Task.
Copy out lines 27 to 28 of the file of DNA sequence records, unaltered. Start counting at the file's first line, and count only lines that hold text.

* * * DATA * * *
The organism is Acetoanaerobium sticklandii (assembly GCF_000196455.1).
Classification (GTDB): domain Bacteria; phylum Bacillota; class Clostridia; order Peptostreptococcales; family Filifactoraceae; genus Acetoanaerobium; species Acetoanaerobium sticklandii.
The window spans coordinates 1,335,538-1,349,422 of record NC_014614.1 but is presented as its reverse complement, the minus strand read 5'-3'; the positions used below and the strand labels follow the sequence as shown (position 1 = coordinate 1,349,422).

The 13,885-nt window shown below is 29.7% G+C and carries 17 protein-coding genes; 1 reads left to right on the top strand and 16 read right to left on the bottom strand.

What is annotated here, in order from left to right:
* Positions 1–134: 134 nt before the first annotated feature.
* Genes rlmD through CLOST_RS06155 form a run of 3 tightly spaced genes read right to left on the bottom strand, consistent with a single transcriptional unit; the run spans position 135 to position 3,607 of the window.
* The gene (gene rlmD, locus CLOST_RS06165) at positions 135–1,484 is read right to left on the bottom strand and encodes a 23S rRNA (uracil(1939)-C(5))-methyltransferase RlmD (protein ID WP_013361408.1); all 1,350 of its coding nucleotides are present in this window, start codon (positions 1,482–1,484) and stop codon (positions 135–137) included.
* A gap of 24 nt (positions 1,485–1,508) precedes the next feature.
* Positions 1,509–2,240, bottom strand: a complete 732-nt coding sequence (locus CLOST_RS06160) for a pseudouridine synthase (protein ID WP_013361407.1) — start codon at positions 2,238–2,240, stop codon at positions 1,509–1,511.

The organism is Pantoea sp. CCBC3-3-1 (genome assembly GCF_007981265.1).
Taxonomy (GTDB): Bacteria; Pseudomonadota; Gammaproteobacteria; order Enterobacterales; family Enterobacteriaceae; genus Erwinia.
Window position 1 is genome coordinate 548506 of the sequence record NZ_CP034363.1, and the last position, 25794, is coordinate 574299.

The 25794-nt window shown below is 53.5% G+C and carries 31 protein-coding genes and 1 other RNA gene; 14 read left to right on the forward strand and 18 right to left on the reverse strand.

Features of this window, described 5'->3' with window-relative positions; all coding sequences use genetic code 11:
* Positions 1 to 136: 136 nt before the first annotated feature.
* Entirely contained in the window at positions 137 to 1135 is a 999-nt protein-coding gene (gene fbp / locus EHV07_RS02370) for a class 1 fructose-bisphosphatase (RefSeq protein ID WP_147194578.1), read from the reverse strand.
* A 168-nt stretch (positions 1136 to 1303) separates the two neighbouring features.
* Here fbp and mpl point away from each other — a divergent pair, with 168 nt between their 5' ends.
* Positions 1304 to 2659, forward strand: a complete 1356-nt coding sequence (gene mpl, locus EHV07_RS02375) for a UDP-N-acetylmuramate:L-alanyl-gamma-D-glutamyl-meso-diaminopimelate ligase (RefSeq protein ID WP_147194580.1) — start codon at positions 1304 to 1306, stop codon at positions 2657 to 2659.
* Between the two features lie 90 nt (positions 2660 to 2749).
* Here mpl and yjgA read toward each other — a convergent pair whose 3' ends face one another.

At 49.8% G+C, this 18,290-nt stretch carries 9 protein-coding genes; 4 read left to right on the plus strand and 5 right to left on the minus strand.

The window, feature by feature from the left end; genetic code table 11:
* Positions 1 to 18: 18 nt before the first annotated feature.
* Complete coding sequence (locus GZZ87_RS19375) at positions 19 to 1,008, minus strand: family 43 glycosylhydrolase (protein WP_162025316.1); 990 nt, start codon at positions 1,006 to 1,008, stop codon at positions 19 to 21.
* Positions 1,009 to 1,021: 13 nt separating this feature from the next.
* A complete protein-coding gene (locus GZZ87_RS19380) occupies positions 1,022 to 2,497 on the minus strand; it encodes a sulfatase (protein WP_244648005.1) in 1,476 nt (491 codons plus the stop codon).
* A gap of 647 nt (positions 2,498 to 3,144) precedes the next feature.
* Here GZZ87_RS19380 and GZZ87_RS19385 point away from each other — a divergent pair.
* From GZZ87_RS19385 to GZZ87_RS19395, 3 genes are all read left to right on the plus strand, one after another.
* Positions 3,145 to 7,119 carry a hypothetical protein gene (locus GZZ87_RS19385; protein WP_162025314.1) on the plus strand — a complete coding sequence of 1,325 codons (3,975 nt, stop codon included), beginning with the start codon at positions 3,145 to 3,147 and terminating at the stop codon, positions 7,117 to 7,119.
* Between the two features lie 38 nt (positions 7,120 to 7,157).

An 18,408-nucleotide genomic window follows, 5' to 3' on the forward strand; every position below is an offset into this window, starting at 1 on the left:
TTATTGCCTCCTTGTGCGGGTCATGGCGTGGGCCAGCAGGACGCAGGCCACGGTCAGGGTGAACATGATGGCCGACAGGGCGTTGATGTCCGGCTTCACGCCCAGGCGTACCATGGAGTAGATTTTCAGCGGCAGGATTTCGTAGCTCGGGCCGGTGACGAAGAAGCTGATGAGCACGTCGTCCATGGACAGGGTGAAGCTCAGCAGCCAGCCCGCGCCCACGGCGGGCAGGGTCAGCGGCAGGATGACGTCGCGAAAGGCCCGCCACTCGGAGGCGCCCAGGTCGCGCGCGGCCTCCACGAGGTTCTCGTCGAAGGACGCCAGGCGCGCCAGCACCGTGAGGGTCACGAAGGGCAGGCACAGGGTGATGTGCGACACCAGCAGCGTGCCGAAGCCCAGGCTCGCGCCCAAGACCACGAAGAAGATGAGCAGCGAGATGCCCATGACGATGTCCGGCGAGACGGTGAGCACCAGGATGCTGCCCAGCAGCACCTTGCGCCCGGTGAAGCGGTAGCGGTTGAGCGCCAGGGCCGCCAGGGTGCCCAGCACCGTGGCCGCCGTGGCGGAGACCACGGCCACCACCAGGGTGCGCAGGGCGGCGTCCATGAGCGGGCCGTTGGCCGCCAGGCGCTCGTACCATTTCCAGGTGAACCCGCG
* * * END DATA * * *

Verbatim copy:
* Positions 1,009 to 1,021: 13 nt separating this feature from the next.
* A complete protein-coding gene (locus GZZ87_RS19380) occupies positions 1,022 to 2,497 on the minus strand; it encodes a sulfatase (protein WP_244648005.1) in 1,476 nt (491 codons plus the stop codon).